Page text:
Loading articles...

West Vancouver senior scammed out of $800,000

Last Updated Apr 26, 2018 at 2:28 pm PDT

(iStock Photo)
Summary

Elderly person in West Vancouver victimized by scam that cost majority of their savings

Scam that involved several phone calls to the victim resulted in $800,000 in lost money

WEST VANCOUVER (NEWS 1130) – A senior in West Vancouver has been victimized by a fraud scheme to the tune of $800,000.

Police say the fraudsters used a new version of the “bank inspector” scheme.

The victim started receiving phone calls earlier this year from people claiming to be reporting fraudulent activity on their personal credit card.

Constable Jeff Palmer with West Vancouver Police says there were a few more calls, “and then the victim was urged to call a second person, who was identified as a ‘bank fraud investigator,’ who placed the victim into contact with a third person, claiming to be deputy chief of the Vancouver Police. All a scam.”

The victim was told an investigation was underway at their bank and personal assets should be moved to a bank in another country, as a precaution.

“Unfortunately, the victim did so — over a series of three transfers — before realizing that this was, in fact, a scam. The losses are in excess of $800,000,” says Palmer.

“It’s certainly the largest of this type of fraud that I can recall. It’s an amount that, sadly, represents a majority of this victim’s current savings.”

He notes there was an attempt to reverse one of the wire transfers, but it was too late.

“There was a period of perhaps as long as two weeks prior to this being brought to police attention and brought to the attention of the financial situation. So unfortunately, any attempt to reverse the transfers has been unsuccessful. It leaves a difficult, if not impossible a circumstance for any hope of recovering the funds.”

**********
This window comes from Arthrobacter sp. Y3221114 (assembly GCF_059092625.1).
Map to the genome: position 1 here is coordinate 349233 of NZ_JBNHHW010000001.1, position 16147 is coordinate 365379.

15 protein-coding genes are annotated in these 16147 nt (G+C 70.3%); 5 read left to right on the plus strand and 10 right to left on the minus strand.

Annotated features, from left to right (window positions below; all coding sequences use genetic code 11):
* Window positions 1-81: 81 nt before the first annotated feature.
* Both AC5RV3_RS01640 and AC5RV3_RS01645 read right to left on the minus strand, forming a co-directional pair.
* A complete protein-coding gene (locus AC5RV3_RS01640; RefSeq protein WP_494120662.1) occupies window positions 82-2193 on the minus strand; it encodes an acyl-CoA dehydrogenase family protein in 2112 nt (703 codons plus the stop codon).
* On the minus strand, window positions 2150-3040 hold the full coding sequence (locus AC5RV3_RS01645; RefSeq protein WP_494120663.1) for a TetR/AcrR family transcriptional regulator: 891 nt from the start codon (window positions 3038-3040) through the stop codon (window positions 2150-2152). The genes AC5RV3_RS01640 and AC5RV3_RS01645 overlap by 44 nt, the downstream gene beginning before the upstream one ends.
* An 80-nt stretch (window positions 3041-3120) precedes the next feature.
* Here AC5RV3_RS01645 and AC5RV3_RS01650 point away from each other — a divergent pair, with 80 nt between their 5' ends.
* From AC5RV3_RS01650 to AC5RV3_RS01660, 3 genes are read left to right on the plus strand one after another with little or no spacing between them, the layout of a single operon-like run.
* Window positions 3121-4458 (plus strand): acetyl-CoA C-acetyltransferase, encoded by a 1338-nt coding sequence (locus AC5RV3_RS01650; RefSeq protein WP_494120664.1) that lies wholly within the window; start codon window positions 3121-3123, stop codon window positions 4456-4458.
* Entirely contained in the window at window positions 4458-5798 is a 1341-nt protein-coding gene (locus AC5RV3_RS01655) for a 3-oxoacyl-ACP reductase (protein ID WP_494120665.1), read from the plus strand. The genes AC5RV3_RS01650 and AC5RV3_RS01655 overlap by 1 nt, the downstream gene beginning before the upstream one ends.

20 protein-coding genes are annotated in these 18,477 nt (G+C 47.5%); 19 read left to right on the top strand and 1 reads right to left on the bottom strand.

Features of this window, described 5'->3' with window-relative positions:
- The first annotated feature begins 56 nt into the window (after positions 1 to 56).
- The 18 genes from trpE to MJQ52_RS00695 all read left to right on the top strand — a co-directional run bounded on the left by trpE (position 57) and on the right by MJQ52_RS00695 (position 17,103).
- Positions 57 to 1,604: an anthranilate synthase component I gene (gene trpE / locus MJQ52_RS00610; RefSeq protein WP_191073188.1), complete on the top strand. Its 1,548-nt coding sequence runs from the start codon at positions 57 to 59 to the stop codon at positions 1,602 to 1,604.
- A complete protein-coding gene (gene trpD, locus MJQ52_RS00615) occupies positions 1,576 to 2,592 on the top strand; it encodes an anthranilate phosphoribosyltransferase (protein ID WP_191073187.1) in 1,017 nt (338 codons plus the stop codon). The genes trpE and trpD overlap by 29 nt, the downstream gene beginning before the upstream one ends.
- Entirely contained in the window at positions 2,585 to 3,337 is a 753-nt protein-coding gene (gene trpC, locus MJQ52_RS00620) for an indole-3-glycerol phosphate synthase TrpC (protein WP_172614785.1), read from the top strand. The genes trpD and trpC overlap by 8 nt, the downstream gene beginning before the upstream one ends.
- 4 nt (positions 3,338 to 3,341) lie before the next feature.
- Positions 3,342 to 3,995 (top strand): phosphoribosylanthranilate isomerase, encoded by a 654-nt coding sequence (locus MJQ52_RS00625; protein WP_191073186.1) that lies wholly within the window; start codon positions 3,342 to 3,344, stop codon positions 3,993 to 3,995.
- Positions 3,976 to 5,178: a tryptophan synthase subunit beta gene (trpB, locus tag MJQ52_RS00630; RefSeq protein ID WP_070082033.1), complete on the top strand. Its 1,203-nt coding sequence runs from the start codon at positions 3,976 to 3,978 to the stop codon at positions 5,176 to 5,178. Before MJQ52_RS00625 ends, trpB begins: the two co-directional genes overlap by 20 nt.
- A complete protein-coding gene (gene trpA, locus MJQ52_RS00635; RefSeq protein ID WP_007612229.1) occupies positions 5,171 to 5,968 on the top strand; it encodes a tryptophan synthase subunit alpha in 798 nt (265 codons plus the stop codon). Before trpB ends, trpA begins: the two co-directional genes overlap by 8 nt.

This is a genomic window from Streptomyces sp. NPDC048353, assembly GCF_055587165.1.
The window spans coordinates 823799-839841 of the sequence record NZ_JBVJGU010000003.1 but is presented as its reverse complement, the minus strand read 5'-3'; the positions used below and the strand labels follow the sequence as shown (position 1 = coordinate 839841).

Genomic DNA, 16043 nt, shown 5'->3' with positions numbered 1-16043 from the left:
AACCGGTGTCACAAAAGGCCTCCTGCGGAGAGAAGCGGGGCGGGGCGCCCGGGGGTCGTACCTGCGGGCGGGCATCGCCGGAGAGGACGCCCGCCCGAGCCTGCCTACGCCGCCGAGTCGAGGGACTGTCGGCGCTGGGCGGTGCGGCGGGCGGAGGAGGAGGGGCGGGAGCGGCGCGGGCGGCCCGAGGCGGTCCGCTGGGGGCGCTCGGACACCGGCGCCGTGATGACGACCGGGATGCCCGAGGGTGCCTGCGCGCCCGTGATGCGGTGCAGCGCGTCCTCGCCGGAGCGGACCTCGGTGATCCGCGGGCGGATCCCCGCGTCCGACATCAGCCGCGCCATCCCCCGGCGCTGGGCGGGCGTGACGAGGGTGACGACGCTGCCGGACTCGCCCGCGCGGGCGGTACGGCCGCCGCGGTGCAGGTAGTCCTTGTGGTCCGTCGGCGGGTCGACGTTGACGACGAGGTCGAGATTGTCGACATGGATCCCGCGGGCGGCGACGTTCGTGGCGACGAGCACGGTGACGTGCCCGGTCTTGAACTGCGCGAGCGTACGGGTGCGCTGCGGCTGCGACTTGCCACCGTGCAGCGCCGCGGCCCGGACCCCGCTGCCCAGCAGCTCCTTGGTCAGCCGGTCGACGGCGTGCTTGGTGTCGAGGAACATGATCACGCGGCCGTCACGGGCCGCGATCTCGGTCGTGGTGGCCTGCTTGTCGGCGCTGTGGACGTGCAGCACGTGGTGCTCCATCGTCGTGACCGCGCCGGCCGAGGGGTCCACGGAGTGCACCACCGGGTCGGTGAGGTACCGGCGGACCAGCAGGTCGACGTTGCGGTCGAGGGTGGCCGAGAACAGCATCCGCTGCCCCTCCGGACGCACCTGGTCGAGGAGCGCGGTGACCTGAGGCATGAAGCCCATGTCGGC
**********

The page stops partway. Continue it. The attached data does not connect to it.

Investigators in West Vancouver have been in touch with Toronto Police Services, where five other victims have apparently been scammed out of over $5.1 million in similar fraud schemes.

“Thankfully, there is a supportive family around the victim, but this is a personally and financially devastating thing for a person to go through late in life,” adds Palmer.

Police are reminding you not to complete any money transfers or transactions requested by strangers through unsolicited phone calls, email, or online messaging. If you aren’t sure, you should talk to someone at your bank in person and always avoid giving out personal details over the phone.

Banks never ask someone to transfer your money to external accounts for security reasons.

If you believe you received a questionable call like the ones in this scheme, you should hang up and can contact police if the calls keep coming in.